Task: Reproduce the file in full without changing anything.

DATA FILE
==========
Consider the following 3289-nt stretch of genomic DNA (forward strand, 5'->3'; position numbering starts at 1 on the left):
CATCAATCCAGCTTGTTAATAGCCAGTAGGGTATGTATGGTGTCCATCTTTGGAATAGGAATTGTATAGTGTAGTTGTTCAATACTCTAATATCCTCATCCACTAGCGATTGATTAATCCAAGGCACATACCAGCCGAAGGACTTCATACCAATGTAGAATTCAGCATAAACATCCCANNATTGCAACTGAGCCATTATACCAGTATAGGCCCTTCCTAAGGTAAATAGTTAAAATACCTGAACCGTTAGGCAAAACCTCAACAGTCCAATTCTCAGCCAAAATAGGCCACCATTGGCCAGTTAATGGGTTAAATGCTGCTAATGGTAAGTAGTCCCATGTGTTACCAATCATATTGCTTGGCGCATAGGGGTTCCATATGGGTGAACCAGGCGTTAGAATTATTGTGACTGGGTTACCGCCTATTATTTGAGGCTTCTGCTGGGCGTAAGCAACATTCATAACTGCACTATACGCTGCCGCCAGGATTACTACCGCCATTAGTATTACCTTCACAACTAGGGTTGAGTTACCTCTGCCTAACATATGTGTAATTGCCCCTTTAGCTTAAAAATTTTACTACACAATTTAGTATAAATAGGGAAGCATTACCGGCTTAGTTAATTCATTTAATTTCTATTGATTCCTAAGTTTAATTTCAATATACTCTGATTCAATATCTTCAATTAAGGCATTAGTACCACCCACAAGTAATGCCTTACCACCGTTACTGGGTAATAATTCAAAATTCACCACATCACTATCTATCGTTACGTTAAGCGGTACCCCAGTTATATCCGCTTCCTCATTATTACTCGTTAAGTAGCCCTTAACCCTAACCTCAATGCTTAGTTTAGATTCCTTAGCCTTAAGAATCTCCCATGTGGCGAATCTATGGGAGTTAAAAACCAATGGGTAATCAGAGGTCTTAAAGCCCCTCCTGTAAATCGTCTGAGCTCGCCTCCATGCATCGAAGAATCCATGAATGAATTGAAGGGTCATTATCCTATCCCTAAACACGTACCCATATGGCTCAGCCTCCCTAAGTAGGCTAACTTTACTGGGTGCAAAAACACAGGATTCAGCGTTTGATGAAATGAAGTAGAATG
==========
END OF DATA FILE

Consider the following 3289-nt stretch of genomic DNA (forward strand, 5'->3'; position numbering starts at 1 on the left):
CATCAATCCAGCTTGTTAATAGCCAGTAGGGTATGTATGGTGTCCATCTTTGGAATAGGAATTGTATAGTGTAGTTGTTCAATACTCTAATATCCTCATCCACTAGCGATTGATTAATCCAAGGCACATACCAGCCGAAGGACTTCATACCAATGTAGAATTCAGCATAAACATCCCANNATTGCAACTGAGCCATTATACCAGTATAGGCCCTTCCTAAGGTAAATAGTTAAAATACCTGAACCGTTAGGCAAAACCTCAACAGTCCAATTCTCAGCCAAAATAGGCCACCATTGGCCAGTTAATGGGTTAAATGCTGCTAATGGTAAGTAGTCCCATGTGTTACCAATCATATTGCTTGGCGCATAGGGGTTCCATATGGGTGAACCAGGCGTTAGAATTATTGTGACTGGGTTACCGCCTATTATTTGAGGCTTCTGCTGGGCGTAAGCAACATTCATAACTGCACTATACGCTGCCGCCAGGATTACTACCGCCATTAGTATTACCTTCACAACTAGGGTTGAGTTACCTCTGCCTAACATATGTGTAATTGCCCCTTTAGCTTAAAAATTTTACTACACAATTTAGTATAAATAGGGAAGCATTACCGGCTTAGTTAATTCATTTAATTTCTATTGATTCCTAAGTTTAATTTCAATATACTCTGATTCAATATCTTCAATTAAGGCATTAGTACCACCCACAAGTAATGCCTTACCACCGTTACTGGGTAATAATTCAAAATTCACCACATCACTATCTATCGTTACGTTAAGCGGTACCCCAGTTATATCCGCTTCCTCATTATTACTCGTTAAGTAGCCCTTAACCCTAACCTCAATGCTTAGTTTAGATTCCTTAGCCTTAAGAATCTCCCATGTGGCGAATCTATGGGAGTTAAAAACCAATGGGTAATCAGAGGTCTTAAAGCCCCTCCTGTAAATCGTCTGAGCTCGCCTCCATGCATCGAAGAATCCATGAATGAATTGAAGGGTCATTATCCTATCCCTAAACACGTACCCATATGGCTCAGCCTCCCTAAGTAGGCTAACTTTACTGGGTGCAAAAACACAGGATTCAGCGTTTGATGAAATGAAGTAGAATG